The string of celebrity deaths continues with the passing of one of America’s earliest space heroes, John Glenn. Colonel Glenn was the first American to orbit the earth, less than a year after Yuri Gagarin became the first human to reach “outer space”.
A decorated Marine Corps pilot that served in both WWII and the Korean Conflict, Glenn became a Navy test pilot and nearly lost his life during a decompression accident flying the FJ-3 Fury. Undeterred, he got back in the cockpit and in 1957 completed the first recorded supersonic transcontinental flight, flying an F8U Crusader from Los Alamitos AAF (just down the street from me) to New York City in under 3.5 hours.
Realizing that he would likely not be chosen for a lunar landing, Glenn resigned from NASA in 1964 and immediately ran for senator of Ohio. As a senatorial candidate, he gave one of the most rousing political speeches ever delivered by a modern candidate–denouncing his opponent’s assertions that he “never worked” because he was in the military.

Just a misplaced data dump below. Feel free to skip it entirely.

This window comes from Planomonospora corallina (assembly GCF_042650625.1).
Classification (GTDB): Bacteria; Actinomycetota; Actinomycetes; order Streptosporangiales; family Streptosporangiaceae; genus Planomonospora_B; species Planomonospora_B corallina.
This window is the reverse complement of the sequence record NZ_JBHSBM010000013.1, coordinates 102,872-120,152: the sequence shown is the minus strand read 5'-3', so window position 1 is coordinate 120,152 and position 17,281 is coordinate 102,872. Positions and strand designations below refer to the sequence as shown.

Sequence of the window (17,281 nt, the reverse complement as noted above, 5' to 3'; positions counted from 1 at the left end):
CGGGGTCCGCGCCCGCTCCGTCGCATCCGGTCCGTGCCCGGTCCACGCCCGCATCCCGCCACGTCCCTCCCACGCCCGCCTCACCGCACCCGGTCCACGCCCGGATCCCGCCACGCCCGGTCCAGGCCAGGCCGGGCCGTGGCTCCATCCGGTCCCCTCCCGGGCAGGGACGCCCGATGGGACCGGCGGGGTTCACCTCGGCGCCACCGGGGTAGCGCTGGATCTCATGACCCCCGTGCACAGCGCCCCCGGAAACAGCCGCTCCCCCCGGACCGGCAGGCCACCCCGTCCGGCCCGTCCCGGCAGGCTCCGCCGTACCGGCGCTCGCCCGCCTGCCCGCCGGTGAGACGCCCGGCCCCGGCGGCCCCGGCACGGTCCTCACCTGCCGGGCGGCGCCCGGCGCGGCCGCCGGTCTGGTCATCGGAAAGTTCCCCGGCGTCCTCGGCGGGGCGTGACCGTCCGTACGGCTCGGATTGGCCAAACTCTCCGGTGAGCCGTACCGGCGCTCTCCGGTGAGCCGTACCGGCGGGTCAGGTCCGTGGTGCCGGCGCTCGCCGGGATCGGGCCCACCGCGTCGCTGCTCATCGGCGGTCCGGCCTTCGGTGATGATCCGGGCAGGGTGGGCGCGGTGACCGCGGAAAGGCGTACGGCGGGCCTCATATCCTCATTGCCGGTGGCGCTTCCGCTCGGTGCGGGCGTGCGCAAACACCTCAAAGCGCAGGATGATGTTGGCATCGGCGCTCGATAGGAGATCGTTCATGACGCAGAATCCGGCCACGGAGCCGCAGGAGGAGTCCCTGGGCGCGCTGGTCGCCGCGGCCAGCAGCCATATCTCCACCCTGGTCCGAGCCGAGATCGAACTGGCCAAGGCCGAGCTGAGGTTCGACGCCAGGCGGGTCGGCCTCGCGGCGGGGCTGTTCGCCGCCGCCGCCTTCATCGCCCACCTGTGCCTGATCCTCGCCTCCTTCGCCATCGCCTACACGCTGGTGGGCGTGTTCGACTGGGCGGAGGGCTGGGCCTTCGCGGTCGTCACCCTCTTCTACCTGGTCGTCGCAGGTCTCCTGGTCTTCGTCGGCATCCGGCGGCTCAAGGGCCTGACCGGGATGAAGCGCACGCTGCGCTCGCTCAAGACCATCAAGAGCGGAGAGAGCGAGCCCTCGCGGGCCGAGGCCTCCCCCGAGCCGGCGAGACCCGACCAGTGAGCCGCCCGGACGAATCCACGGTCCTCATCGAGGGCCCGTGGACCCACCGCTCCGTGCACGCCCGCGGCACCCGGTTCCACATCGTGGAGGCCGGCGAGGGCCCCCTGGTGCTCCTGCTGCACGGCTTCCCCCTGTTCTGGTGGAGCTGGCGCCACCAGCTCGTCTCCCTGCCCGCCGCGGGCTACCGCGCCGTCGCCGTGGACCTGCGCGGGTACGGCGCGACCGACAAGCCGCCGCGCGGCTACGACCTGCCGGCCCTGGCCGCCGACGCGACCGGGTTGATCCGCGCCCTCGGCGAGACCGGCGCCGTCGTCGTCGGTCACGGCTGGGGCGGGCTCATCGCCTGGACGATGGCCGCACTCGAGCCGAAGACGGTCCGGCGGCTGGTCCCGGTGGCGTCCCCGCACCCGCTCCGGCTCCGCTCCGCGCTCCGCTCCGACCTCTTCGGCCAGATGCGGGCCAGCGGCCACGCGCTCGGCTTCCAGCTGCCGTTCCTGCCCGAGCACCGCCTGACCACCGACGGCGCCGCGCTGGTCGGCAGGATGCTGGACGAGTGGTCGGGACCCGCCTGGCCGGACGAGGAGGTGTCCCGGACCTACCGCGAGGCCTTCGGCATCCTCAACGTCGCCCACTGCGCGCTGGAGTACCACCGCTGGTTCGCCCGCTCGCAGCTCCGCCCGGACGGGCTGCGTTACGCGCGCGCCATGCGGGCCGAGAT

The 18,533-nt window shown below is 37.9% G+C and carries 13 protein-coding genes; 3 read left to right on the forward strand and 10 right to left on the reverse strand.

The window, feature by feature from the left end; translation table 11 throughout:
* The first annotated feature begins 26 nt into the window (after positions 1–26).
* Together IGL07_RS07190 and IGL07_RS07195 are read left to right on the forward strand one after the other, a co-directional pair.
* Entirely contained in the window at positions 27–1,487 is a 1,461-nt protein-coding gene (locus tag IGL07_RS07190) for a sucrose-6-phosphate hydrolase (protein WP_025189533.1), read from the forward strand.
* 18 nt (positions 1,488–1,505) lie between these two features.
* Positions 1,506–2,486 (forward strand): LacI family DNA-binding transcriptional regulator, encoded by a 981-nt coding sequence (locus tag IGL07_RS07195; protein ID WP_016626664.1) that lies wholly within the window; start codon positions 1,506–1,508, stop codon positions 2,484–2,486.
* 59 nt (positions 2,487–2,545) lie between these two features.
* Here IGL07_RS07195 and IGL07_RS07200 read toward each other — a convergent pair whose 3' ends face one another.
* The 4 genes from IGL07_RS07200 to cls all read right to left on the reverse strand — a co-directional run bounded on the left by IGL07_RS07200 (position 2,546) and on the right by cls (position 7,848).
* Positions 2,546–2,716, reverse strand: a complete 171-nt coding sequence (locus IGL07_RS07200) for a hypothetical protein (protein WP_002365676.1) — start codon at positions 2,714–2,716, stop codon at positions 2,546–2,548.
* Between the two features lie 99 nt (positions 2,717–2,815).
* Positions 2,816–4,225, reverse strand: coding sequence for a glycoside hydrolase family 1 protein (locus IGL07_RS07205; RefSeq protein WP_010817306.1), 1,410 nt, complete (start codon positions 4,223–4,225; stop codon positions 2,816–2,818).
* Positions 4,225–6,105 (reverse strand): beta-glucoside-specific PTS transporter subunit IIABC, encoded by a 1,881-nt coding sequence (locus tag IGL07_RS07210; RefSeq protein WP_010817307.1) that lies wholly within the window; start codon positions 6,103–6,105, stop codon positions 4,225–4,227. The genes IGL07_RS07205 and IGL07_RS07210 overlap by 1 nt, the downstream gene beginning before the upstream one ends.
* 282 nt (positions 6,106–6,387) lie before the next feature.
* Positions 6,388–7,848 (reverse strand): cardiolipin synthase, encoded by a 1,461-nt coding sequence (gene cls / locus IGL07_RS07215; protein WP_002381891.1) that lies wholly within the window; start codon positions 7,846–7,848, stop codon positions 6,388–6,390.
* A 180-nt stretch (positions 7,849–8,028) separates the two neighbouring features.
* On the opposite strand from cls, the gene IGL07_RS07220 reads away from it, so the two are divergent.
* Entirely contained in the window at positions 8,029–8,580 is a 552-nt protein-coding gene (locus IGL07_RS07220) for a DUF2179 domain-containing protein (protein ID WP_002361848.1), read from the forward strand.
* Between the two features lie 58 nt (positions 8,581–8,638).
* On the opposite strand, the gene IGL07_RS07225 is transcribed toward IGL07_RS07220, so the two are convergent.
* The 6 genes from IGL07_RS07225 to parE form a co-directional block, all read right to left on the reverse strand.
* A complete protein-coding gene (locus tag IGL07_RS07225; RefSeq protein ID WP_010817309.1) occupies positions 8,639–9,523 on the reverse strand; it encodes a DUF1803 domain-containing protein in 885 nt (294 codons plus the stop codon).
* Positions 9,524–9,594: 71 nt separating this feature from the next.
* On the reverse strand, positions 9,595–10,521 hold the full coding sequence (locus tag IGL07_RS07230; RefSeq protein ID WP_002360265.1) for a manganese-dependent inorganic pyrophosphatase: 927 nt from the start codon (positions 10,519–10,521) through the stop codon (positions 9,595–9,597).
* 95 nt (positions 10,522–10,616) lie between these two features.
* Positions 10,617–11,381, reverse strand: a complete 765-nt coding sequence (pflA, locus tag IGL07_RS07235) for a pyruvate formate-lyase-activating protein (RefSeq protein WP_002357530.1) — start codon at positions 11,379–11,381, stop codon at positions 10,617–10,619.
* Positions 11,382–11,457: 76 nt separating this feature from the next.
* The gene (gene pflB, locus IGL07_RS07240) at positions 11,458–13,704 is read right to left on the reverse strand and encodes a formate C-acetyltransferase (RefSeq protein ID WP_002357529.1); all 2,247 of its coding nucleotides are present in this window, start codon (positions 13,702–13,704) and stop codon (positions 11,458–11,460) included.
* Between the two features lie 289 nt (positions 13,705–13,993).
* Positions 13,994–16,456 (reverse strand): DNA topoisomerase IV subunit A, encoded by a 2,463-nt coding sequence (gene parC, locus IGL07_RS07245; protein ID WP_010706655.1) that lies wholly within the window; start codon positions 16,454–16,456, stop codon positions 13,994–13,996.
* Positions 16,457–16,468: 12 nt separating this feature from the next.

John Glenn was such a badass, that when he was 77 years old, he became the oldest astronaut he volunteered to go back into space on the shuttle Discovery as a human guinea pig so NASA could study the effects of space travel on elderly humans.